Rendezvous at The Rhino

In its first seven days the Voyager has ascended high mountain roads, camped next to glaciers, visited two national parks and crossed a provincial border. In week two the backdrop of The Rockies remain as the journey heads South, across the American border, into Montana for a meeting in Missoula.

Day 8 – Banff

Week two begins where week one ended, in a cold minivan eating a crisp sandwich. This morn, an industrial train horn was the wake up call of choice – unsurprising given that we are parked beside the only railway line connecting the North of Alberta with the South. Following a pointless wander around town, Shu and I made our way towards Sulphur Mountain – Banff’s answer to Vancouver’s Grouse Mountain – and followed a short forested trail around its base.


A few days past we heard the news that Aaron and Jess had a horrific time attempting to cross the American border on their way to Yellowstone. As a result, we spent most of the afternoon preparing documents to assist with our own crossing – including, rather depressingly, our flights home. Despite the fact that they are not for at least another three months, and we still have all of America to explore, it does feel a bit like the beginning of the end.

Day 9 – Banff to Calgary

Banff Hot Springs

With the rain pouring and temperature dropping there was only one option this morning – a shower, shave and soak at Banff’s hot springs. Nine days of car camping were washed away both mentally and physically in one single hour of unashamed hedonism. With the rain lashing down there was little more we could do in Banff and so we headed East on highway one through Canmore and onto our first city since Vancouver, Calgary.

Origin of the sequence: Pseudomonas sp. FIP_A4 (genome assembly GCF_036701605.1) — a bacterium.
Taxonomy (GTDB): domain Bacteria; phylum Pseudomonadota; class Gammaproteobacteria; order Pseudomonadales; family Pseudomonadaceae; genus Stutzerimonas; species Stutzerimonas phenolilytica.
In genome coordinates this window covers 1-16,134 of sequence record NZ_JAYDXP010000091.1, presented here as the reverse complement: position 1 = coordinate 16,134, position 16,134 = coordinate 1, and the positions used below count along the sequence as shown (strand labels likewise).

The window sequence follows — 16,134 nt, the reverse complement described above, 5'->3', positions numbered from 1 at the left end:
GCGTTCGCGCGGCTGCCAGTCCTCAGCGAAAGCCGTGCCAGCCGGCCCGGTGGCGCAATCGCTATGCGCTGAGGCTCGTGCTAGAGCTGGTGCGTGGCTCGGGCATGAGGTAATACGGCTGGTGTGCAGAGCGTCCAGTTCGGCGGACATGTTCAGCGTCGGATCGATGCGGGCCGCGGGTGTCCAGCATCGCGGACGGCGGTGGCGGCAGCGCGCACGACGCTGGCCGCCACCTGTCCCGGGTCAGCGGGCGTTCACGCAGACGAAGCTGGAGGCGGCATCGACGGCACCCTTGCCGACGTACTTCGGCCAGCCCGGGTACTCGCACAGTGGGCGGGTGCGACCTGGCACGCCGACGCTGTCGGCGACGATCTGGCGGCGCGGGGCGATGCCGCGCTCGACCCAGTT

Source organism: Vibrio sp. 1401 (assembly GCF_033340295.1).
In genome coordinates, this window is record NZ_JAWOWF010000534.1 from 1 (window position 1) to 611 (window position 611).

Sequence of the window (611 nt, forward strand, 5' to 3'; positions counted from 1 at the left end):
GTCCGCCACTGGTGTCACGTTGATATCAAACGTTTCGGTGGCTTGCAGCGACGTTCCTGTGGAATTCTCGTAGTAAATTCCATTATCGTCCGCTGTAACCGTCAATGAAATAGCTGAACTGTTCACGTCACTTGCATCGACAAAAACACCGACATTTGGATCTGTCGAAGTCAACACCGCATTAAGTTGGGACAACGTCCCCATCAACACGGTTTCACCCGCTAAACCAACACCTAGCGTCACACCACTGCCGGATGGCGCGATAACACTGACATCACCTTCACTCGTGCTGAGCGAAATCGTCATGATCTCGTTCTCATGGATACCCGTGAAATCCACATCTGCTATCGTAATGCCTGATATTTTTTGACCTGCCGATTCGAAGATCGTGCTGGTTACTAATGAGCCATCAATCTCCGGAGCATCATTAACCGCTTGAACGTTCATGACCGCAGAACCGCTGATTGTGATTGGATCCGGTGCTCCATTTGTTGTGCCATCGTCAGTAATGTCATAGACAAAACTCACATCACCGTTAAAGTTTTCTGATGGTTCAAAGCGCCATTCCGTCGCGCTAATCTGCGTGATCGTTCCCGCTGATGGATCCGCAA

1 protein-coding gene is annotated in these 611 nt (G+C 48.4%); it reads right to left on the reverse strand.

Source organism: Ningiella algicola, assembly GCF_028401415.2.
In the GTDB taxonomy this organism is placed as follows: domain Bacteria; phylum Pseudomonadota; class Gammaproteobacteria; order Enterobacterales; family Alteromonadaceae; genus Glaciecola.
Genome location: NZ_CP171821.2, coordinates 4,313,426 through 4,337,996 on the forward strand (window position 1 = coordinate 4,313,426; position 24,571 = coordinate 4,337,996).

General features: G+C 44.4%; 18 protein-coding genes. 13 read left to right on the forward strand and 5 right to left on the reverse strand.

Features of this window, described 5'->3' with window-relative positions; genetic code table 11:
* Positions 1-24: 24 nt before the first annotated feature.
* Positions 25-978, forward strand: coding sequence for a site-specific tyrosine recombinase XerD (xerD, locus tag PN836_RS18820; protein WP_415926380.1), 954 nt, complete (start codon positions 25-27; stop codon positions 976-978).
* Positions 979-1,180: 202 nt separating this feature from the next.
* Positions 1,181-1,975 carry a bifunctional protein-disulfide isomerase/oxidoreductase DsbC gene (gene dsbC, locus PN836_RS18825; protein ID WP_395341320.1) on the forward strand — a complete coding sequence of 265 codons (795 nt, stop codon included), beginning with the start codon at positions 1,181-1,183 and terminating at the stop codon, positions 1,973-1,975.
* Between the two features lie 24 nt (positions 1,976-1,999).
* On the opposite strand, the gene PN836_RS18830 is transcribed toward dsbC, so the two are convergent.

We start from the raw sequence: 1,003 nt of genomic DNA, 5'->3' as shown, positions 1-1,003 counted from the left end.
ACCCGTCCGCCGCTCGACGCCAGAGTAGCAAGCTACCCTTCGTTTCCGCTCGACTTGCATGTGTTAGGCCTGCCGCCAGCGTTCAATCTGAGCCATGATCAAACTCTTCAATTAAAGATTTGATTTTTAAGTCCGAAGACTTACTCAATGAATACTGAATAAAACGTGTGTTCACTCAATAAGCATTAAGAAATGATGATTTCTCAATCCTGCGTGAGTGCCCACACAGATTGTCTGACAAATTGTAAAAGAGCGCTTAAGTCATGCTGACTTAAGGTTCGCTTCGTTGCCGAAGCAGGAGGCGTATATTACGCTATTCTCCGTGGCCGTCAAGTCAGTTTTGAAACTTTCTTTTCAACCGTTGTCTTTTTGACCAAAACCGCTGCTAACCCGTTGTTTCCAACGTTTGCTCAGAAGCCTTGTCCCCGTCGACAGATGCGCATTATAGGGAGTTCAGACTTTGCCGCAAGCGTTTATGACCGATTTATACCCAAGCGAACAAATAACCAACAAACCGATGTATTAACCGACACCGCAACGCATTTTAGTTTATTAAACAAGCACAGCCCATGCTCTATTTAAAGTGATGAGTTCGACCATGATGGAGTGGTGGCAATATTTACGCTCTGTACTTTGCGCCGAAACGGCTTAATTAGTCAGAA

We had heard rather worrying weather reports all the way from Jasper and on our way to Calgary we saw the evidence of those reports for the first time, crisp white snow. Heaps of the stuff. In August. The prospect of below-freezing night-time temperatures in the middle of Summer were temporarily forgotten when we arrived at the city gates.

We did not realise how much we missed city life, in particular Shu, until we drove through downtown Calgary in awe of Skytrains, busy roads and skyscrapers. Despite the change in province, and the change of colour from Vancouver blue to Calgary red, it felt like home.

Snow on the way to Calgary

Snow on the way to Calgary

Before the trip began I was adamant that sat nav was not necessary and that a good old fashioned road map was all that was required – in spite of the views of the other three group members. I now must eat my own weight in humble pie as our ‘road map’ has the whole of Calgary mapped in a neat one inch by one inch square. Safe to say finding our car camping location in one of Canada’s largest cities – of which I have absolutely no prior geographical knowledge of – took a lot of time, U-turns and, predominantly, swearing. A below freezing night await.

Day 10 – Calgary